Paul Manafort, the previous campaign chairman of Donald Trump, has been on trial this week for criminal charges of bank fraud and tax fraud. The evidence has been “overwhelmingly against him.” Perhaps the most damaging testimoney came from Manafort’s accountant who was given immunity from prosecution. She testified this week that she sent false documents and misrepresented a home so that Manafort could get a mortgage on one of his New York City properties. She is the first witness to take the stand who has been granted immunity.
Manafort might have assumed that his communications with his accountant were privledged. However his communications with her ARE NOT protected.
So, if Manafort is convicted what does it mean for Trump? Couldn’t Trump simply pardon Manafort? The answer is that yes, Trump could pardon Manafort for any conviction of a federal crime, but not a state crime. Certainly Manafort may expect a pardon, given the President’s past statements and shameless use of the pardon power in the Arpaio case. And the President may use that power to keep Manafort and other witnesses from cooperating and to ensure continuing impunity for his family members and associates for federal crimes.
Trump has not yet pardoned anyone involved in Russian investigation. At first blush you might wonder why Trump wouldn’t preemptively pardon them to try to influence them not to testify. However, if someone like Flynn or Kushner were preemptively pardoned, he wouldn’t be able to plead the Fifth Amendment if he were called to testify against Trump. The Fifth Amendment protects citizens against self-incrimination. But if someone has been pardoned, they no longer face the threat of prosecution, and so they can’t use a desire to avoid incriminating themselves as an excuse not to answer a question.
There is, however, one scenario in which Trump could save himself and others from potential prosecution. It’s what Susan Bloch, a law professor at Georgetown, calls the Nixon scenario: “Trump pardons them [Flynn, Kushner, Manafort, and Donald Trump Jr.] as he is exiting the White House and Trump exits early, allowing Pence to become president. Pence could then pardon Trump. Trump will then have successfully shielded himself and his colleagues from criminal liability.” However Pence could only pardon this group of conspirators from federal crimes. Further, if the President issues a pardon in order to influence a witness and impede the investigation, that would also be an act of obstruction. Although he has the legal authority to pardon, he cannot use that power to commit a crime. A defendant in, say, a fraud case also has the “power” to shred documents that belong to her, but doing so with the intent to shield those documents from a pending investigation would be criminal obstruction. Thus Pence would potentially be exposed for obstruction if he pardoned this group of criminals.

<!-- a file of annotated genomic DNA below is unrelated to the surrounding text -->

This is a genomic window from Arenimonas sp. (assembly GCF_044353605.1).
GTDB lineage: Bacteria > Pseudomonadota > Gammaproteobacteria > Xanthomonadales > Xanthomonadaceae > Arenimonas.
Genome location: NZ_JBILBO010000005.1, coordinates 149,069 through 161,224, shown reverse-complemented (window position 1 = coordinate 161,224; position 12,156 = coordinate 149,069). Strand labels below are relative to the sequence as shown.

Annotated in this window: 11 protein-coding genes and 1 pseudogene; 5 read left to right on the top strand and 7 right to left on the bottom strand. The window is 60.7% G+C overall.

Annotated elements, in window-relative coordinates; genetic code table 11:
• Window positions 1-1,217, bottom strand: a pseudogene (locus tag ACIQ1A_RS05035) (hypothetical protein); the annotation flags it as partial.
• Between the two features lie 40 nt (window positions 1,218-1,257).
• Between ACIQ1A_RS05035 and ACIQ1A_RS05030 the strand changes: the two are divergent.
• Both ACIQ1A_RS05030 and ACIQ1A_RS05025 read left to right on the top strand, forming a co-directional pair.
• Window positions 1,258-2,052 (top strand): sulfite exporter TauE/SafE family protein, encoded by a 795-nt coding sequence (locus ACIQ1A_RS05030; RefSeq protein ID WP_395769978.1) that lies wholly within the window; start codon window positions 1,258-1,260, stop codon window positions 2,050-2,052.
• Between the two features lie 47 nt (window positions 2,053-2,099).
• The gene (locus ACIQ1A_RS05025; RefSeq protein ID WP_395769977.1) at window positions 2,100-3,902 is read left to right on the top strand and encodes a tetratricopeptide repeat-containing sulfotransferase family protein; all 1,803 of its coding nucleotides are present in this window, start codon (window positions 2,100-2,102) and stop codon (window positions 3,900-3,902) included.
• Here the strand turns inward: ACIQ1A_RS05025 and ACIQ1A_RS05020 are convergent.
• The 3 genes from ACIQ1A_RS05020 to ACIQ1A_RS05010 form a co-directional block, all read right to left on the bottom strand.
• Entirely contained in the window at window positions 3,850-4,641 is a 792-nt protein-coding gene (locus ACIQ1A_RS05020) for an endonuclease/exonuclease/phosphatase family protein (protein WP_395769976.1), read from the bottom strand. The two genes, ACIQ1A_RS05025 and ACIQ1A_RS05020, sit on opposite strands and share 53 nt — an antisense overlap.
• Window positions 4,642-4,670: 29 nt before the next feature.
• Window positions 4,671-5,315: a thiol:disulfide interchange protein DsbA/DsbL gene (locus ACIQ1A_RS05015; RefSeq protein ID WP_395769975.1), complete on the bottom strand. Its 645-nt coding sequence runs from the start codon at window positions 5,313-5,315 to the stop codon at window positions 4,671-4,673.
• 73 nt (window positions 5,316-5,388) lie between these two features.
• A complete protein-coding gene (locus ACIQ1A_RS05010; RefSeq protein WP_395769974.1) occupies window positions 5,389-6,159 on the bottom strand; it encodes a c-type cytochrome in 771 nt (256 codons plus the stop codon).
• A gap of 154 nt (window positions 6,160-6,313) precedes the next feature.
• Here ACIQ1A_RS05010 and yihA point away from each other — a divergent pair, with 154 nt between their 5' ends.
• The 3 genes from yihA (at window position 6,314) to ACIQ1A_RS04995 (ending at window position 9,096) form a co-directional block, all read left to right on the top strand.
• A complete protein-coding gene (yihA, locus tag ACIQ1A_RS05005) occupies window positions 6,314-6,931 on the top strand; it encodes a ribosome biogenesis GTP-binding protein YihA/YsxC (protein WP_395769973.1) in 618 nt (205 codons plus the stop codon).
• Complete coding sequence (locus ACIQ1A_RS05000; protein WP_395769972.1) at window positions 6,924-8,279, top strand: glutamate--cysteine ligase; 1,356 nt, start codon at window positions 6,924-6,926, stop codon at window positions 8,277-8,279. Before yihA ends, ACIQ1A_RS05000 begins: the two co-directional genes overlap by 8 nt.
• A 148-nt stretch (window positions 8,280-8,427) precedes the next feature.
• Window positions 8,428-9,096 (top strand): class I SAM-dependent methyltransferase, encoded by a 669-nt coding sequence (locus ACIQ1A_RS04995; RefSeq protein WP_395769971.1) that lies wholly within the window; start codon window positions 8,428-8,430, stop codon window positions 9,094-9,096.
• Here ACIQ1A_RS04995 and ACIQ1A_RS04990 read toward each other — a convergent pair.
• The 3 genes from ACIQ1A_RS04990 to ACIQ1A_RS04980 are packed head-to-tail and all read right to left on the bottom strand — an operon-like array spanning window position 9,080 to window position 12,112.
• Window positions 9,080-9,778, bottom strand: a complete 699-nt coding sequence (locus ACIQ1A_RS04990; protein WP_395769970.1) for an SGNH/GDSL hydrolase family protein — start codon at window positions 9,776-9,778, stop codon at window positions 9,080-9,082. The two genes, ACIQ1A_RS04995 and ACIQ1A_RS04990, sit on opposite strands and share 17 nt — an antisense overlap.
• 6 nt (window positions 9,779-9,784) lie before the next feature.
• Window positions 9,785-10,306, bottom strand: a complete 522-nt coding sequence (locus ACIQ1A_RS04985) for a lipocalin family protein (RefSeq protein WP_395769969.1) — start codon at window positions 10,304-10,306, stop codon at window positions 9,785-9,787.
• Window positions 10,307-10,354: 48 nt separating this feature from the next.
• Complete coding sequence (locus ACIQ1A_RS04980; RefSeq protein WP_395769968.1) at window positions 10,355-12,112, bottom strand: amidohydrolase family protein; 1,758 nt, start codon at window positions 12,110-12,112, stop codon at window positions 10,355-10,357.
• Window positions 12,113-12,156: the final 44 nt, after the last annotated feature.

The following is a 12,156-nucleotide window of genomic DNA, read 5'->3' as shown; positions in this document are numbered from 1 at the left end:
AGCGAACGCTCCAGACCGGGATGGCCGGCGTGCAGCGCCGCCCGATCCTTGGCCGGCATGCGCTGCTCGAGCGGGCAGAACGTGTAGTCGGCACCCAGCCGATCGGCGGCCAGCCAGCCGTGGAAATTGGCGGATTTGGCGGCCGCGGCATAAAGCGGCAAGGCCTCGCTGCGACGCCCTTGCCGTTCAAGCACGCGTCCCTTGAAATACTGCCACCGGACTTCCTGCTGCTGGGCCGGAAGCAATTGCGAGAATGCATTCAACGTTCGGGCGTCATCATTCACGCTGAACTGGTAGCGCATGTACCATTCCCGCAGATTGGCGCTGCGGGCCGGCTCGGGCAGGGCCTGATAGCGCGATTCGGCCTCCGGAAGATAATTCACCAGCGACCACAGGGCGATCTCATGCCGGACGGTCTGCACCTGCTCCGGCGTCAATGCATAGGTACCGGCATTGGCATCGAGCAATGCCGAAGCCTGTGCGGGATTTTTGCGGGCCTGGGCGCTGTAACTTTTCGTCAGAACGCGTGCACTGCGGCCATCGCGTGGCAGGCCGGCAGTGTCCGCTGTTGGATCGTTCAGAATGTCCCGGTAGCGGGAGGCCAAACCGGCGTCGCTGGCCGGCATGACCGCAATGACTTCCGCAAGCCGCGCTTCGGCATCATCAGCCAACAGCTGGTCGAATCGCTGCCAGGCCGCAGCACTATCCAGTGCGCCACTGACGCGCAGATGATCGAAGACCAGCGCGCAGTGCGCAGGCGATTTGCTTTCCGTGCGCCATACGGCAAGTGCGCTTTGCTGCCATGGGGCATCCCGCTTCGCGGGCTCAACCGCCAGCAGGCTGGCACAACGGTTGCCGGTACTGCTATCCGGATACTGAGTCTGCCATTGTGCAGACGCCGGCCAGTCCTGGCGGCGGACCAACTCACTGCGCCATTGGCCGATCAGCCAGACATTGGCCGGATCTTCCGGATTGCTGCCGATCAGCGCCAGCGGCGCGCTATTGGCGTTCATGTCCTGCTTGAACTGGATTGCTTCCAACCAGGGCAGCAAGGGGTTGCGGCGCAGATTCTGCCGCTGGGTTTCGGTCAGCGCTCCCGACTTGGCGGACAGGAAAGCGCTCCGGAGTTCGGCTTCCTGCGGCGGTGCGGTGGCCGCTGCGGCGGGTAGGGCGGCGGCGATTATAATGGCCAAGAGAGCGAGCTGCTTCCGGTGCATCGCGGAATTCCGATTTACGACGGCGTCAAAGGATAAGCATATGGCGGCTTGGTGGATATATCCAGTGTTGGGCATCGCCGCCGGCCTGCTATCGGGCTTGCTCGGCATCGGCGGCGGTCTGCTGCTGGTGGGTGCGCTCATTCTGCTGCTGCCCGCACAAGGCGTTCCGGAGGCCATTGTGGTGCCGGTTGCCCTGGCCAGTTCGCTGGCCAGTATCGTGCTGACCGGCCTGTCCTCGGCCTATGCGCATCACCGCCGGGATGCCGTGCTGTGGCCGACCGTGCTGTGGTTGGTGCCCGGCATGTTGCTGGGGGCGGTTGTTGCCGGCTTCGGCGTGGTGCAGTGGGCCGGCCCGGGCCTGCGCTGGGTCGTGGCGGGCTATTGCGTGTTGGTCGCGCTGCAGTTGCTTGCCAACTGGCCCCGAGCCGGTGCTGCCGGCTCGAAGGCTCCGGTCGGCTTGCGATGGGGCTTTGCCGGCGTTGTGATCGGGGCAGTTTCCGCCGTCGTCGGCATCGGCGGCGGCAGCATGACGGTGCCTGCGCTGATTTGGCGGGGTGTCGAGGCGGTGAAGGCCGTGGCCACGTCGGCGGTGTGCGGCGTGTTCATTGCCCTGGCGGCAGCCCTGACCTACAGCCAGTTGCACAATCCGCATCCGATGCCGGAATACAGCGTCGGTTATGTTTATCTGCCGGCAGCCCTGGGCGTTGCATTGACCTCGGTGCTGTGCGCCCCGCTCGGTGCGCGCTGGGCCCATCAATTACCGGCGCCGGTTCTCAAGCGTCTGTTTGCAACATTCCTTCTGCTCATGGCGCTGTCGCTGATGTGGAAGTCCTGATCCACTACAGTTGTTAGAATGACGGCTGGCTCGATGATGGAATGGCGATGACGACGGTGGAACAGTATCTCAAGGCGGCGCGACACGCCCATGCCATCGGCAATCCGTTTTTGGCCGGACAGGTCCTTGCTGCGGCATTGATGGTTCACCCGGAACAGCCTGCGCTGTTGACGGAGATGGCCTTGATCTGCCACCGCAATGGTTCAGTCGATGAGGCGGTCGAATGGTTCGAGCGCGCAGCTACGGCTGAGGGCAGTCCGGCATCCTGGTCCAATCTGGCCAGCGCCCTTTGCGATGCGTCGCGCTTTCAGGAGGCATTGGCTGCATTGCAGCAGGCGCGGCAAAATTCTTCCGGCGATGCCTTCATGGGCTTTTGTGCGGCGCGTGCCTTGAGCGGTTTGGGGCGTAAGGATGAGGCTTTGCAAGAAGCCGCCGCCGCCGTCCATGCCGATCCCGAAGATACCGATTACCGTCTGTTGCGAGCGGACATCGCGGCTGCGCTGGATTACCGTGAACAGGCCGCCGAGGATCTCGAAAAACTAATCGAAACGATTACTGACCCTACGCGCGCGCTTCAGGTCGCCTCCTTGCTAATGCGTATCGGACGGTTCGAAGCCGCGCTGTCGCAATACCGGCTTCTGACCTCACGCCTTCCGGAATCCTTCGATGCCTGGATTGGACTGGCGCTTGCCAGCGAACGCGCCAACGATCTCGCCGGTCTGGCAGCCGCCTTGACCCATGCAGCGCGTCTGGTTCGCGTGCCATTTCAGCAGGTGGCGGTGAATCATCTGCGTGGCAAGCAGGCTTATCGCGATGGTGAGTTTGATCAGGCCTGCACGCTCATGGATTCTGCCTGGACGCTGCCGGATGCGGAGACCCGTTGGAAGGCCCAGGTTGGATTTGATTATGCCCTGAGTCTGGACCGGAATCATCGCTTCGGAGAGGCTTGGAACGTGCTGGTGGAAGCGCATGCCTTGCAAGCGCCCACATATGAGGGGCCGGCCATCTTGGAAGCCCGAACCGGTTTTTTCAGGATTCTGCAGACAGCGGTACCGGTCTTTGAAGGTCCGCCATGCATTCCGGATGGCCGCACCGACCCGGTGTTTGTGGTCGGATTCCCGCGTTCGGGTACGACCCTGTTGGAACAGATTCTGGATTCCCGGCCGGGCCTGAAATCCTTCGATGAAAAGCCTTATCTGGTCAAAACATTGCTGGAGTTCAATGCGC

There has already emerged documents that reveal significant exposure for Trump of federal tax fraud. Trump reportedly used hundreds of thousands of foundation dollars to settle legal cases and buy portraits of himself that hang at Trump properties, which are specific examples of self-dealing. Those foundation expenditures were income, and unless Mr. Trump reported that income, he could be prosecuted for criminal tax fraud.
It appears Trump may have also committed gift tax fraud.
A limited liability company managed by Trump sold two condominium apartments to another limited liability company managed by Eric Trump. They were on the 13th and 14th floors of a 14-story, full-service, doorman building at 100 Central Park South in Manhattan. This is a prime Midtown neighborhood, yet the sale price for each condo was just $350,000. Although the condition and square footage of apartments 13G and 14G are not readily known, a popular real estate website shows that G-line apartments on both the fifth and eighth floors are one-bedroom, one-bath units of just over 500 square feet. Two years before the Trump transaction, apartment 5G sold for $690,000. Maybe the two units in question were in terrible shape, but two months before the sale to Eric Trump’s LLC, they were advertised for $790,000 (on the 13th floor) and $800,000 (on the 14th floor).
On June 14, the New York State attorney general, Barbara Underwood, filed a civil complaint against President Trump and his three oldest children, accusing them of “persistently illegal conduct” in using the Donald J. Trump Foundation as “little more than a checkbook for payments from Mr. Trump or his businesses to nonprofits, regardless of their purpose or legality.”
Ms. Underwood believes there is abundant evidence to bring criminal charges against Mr. Trump as well. She made that position very clear in the letters she sent to the Internal Revenue Service and the Federal Election Commission in Washington recommending “further investigation and legal action.”
Ms. Underwood sent those letters, at the same time she filed the civil complaint, because New York state law does not grant her automatic authority to initiate criminal investigations. Her criminal referral to Washington noted that it would be a crime for the president to interfere in such an investigation. However, given Mr. Trump’s assertion that he has the power to halt any criminal inquiry and to pardon himself for federal crimes, a criminal investigation by any part of the federal executive branch seems highly unlikely.
The attorney general could, however, easily gain that authority. All that’s needed is for Gov. Andrew Cuomo, the New York State Police or the state Department of Taxation and Finance to make a request, and the authority would be granted to her.